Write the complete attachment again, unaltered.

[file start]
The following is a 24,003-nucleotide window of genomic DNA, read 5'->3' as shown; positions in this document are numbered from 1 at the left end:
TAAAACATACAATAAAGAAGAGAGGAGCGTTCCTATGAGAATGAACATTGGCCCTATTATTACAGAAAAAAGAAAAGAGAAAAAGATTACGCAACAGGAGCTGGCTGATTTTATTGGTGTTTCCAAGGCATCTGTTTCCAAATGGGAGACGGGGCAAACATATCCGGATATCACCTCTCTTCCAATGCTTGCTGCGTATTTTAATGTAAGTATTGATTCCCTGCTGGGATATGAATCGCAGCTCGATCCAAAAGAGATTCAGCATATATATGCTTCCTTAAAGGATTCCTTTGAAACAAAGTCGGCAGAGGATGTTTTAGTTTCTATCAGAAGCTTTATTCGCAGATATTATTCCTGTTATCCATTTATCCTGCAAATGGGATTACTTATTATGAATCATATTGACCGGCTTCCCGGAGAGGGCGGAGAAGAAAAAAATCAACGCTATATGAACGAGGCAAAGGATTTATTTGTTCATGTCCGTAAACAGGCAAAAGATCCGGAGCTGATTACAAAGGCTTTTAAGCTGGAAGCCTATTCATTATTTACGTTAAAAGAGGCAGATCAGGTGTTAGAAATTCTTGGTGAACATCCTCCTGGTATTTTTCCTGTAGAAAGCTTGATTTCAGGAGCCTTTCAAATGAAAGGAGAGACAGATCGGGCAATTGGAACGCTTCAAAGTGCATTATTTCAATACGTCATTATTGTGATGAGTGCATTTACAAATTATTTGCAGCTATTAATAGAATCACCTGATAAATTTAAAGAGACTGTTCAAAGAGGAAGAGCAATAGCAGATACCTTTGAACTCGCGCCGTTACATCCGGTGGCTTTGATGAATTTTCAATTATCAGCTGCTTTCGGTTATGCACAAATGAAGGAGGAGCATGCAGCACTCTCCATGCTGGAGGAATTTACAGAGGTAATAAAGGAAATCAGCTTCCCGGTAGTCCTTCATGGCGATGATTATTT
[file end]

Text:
The following is a 24,003-nucleotide window of genomic DNA, read 5'->3' as shown; positions in this document are numbered from 1 at the left end:
TAAAACATACAATAAAGAAGAGAGGAGCGTTCCTATGAGAATGAACATTGGCCCTATTATTACAGAAAAAAGAAAAGAGAAAAAGATTACGCAACAGGAGCTGGCTGATTTTATTGGTGTTTCCAAGGCATCTGTTTCCAAATGGGAGACGGGGCAAACATATCCGGATATCACCTCTCTTCCAATGCTTGCTGCGTATTTTAATGTAAGTATTGATTCCCTGCTGGGATATGAATCGCAGCTCGATCCAAAAGAGATTCAGCATATATATGCTTCCTTAAAGGATTCCTTTGAAACAAAGTCGGCAGAGGATGTTTTAGTTTCTATCAGAAGCTTTATTCGCAGATATTATTCCTGTTATCCATTTATCCTGCAAATGGGATTACTTATTATGAATCATATTGACCGGCTTCCCGGAGAGGGCGGAGAAGAAAAAAATCAACGCTATATGAACGAGGCAAAGGATTTATTTGTTCATGTCCGTAAACAGGCAAAAGATCCGGAGCTGATTACAAAGGCTTTTAAGCTGGAAGCCTATTCATTATTTACGTTAAAAGAGGCAGATCAGGTGTTAGAAATTCTTGGTGAACATCCTCCTGGTATTTTTCCTGTAGAAAGCTTGATTTCAGGAGCCTTTCAAATGAAAGGAGAGACAGATCGGGCAATTGGAACGCTTCAAAGTGCATTATTTCAATACGTCATTATTGTGATGAGTGCATTTACAAATTATTTGCAGCTATTAATAGAATCACCTGATAAATTTAAAGAGACTGTTCAAAGAGGAAGAGCAATAGCAGATACCTTTGAACTCGCGCCGTTACATCCGGTGGCTTTGATGAATTTTCAATTATCAGCTGCTTTCGGTTATGCACAAATGAAGGAGGAGCATGCAGCACTCTCCATGCTGGAGGAATTTACAGAGGTAATAAAGGAAATCAGCTTCCCGGTAGTCCTTCATGGCGATGATTATTT